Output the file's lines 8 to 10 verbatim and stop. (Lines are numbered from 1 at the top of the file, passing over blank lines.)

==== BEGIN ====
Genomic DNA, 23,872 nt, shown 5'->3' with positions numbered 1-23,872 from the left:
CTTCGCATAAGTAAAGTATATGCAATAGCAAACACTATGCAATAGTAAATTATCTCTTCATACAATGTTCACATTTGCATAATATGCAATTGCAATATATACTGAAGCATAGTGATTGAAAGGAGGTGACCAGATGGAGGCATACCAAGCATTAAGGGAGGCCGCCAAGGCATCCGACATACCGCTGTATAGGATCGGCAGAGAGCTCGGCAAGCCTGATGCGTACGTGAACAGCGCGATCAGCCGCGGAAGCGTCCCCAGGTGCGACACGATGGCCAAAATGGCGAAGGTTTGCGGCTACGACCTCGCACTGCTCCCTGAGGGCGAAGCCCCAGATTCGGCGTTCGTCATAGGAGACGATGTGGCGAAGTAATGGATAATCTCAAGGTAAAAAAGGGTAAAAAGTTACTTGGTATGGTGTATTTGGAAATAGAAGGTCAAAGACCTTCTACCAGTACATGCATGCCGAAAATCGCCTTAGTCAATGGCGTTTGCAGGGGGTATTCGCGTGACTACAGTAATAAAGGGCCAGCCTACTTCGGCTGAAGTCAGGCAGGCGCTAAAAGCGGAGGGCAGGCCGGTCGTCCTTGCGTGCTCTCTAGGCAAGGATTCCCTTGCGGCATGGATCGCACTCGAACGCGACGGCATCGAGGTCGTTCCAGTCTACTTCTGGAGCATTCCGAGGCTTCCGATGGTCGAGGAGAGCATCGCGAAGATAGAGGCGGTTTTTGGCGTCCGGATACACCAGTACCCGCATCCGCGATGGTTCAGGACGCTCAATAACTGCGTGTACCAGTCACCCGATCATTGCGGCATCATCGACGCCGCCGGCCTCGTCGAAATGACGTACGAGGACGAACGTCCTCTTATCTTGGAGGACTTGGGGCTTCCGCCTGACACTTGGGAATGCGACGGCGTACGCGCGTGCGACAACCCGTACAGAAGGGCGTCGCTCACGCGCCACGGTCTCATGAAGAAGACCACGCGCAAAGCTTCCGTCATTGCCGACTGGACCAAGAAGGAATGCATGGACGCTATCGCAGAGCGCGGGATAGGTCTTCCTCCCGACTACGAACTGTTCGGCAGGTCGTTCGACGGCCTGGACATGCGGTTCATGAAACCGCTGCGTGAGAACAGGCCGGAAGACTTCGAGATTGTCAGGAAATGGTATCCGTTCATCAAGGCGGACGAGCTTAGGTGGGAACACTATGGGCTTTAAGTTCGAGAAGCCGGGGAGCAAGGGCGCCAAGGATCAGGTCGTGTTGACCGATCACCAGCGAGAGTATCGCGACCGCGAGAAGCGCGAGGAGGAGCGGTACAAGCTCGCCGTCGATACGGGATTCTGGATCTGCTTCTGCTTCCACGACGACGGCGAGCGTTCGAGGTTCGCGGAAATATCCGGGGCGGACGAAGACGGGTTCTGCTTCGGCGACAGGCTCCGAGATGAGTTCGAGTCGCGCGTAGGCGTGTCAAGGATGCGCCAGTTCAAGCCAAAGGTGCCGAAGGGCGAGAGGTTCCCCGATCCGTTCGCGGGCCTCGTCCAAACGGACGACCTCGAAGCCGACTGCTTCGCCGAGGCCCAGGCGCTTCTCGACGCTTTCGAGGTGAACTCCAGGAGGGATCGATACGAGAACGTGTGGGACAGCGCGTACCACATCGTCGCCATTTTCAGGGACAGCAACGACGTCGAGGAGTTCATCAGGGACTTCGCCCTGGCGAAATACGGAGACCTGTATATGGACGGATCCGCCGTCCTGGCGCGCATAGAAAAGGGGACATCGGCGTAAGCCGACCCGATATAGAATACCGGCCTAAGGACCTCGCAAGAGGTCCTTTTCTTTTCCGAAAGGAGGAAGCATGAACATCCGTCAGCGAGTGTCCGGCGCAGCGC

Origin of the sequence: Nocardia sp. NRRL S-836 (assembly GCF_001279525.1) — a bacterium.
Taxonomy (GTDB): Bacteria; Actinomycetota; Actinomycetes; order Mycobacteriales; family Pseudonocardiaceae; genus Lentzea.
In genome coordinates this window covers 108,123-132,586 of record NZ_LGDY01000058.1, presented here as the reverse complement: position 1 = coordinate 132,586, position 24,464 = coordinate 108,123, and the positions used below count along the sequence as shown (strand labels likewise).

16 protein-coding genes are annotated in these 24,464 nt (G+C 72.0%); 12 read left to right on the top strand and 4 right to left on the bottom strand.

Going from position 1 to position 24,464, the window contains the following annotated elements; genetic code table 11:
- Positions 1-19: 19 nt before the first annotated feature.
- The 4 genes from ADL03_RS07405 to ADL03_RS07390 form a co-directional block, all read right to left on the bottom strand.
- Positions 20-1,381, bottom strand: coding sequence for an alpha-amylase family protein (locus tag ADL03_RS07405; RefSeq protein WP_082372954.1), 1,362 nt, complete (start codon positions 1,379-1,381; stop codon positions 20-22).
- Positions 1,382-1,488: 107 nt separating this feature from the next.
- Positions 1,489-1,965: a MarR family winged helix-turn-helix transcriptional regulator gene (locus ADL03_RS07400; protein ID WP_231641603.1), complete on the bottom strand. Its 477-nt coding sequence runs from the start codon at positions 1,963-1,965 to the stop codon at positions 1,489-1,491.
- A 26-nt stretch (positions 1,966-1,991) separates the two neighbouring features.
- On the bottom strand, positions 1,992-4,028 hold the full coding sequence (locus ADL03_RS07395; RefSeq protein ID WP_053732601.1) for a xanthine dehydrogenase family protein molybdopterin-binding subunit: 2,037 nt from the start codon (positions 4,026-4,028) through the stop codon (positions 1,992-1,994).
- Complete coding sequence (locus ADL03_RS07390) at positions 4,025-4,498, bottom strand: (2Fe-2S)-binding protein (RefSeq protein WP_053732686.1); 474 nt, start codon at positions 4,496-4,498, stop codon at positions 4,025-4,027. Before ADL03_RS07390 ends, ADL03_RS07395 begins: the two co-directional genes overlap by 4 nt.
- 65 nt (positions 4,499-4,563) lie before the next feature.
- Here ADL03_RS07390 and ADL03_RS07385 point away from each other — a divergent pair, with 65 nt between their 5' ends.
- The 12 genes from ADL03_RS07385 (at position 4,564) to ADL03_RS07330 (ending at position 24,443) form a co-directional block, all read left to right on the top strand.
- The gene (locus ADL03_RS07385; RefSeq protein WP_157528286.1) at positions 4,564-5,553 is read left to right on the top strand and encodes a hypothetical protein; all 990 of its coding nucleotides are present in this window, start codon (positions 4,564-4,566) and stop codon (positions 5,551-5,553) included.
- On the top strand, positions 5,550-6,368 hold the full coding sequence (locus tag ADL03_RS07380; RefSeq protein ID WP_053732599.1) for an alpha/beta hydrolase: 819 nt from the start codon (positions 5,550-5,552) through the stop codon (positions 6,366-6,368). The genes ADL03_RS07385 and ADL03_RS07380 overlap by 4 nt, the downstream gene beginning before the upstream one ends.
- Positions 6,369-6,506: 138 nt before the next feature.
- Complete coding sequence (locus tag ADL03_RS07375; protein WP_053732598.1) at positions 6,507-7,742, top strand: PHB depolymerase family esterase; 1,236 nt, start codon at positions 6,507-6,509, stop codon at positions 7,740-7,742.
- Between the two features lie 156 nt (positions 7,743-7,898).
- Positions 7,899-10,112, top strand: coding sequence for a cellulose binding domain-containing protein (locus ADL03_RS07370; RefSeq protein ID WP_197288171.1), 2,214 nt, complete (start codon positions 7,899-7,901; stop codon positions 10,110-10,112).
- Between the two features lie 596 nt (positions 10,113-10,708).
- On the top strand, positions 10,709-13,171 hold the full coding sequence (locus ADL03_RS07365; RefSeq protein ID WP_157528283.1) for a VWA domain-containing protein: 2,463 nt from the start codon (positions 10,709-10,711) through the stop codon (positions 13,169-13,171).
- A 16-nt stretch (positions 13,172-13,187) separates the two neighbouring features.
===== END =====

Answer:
- Positions 1-19: 19 nt before the first annotated feature.
- The 4 genes from ADL03_RS07405 to ADL03_RS07390 form a co-directional block, all read right to left on the bottom strand.
- Positions 20-1,381, bottom strand: coding sequence for an alpha-amylase family protein (locus tag ADL03_RS07405; RefSeq protein WP_082372954.1), 1,362 nt, complete (start codon positions 1,379-1,381; stop codon positions 20-22).